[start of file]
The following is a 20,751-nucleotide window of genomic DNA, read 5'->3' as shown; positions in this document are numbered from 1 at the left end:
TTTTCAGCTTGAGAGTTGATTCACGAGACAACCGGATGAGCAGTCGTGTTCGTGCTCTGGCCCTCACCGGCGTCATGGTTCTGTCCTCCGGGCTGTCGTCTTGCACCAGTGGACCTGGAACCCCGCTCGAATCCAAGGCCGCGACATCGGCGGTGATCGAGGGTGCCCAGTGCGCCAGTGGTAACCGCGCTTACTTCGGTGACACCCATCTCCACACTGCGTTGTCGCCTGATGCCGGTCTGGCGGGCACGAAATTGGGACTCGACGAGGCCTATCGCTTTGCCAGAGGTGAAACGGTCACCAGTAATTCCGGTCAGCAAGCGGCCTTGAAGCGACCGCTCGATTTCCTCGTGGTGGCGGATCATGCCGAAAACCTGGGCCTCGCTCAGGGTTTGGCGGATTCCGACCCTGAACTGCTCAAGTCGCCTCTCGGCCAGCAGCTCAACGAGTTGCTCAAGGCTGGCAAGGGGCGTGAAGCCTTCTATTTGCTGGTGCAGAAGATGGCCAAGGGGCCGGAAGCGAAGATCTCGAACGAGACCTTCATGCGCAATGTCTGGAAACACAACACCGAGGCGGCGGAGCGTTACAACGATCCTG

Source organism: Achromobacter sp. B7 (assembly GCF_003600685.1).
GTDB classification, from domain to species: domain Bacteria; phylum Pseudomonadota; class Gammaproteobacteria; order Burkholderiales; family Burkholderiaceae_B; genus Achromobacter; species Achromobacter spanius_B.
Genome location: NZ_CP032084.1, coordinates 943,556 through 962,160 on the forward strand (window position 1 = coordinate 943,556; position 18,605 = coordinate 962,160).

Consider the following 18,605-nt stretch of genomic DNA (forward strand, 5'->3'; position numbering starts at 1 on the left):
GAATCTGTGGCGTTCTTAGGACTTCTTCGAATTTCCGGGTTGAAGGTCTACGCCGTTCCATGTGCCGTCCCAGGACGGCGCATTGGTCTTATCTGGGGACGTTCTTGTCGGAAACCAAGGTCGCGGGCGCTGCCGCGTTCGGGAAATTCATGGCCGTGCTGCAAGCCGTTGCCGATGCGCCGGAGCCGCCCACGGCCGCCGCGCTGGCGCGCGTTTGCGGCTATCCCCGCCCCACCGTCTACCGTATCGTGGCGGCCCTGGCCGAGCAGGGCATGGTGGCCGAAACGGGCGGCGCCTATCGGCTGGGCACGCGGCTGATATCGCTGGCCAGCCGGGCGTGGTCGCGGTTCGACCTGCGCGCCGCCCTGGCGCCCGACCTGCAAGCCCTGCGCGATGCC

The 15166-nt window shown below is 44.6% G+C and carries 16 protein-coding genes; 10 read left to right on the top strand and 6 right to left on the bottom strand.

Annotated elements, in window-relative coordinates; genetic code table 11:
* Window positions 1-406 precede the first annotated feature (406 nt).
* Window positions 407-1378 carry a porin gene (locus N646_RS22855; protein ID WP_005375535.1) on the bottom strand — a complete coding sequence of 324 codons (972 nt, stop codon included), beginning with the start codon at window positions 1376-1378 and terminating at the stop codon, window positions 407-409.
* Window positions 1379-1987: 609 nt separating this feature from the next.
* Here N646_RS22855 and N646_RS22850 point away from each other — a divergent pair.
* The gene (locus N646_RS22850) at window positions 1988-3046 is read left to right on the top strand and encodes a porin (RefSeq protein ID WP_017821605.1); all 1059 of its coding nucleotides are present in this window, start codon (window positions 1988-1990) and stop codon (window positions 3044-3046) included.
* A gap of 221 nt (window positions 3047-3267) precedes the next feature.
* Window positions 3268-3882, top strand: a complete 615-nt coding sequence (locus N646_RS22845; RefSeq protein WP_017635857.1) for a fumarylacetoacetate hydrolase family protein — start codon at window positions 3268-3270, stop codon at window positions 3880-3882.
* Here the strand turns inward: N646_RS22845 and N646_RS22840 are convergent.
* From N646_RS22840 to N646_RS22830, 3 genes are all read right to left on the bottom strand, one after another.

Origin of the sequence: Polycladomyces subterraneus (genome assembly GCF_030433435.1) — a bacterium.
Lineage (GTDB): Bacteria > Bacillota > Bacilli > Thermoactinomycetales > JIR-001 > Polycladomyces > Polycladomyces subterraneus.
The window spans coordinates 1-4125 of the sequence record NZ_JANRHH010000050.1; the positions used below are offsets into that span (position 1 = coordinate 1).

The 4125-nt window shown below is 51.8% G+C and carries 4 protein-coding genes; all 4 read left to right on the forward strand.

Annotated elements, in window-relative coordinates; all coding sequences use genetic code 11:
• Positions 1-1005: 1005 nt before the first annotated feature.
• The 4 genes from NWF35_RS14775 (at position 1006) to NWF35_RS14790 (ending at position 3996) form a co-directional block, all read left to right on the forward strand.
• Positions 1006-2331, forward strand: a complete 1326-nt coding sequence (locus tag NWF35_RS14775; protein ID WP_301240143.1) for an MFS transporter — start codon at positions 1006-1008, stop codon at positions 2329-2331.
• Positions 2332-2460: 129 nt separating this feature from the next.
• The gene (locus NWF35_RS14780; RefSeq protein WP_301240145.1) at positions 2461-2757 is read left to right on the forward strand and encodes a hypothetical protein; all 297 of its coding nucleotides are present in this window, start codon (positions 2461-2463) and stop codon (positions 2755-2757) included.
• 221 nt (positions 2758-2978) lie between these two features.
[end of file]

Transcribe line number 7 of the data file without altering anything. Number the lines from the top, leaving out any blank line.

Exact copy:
GAATCTGTGGCGTTCTTAGGACTTCTTCGAATTTCCGGGTTGAAGGTCTACGCCGTTCCATGTGCCGTCCCAGGACGGCGCATTGGTCTTATCTGGGGACGTTCTTGTCGGAAACCAAGGTCGCGGGCGCTGCCGCGTTCGGGAAATTCATGGCCGTGCTGCAAGCCGTTGCCGATGCGCCGGAGCCGCCCACGGCCGCCGCGCTGGCGCGCGTTTGCGGCTATCCCCGCCCCACCGTCTACCGTATCGTGGCGGCCCTGGCCGAGCAGGGCATGGTGGCCGAAACGGGCGGCGCCTATCGGCTGGGCACGCGGCTGATATCGCTGGCCAGCCGGGCGTGGTCGCGGTTCGACCTGCGCGCCGCCCTGGCGCCCGACCTGCAAGCCCTGCGCGATGCC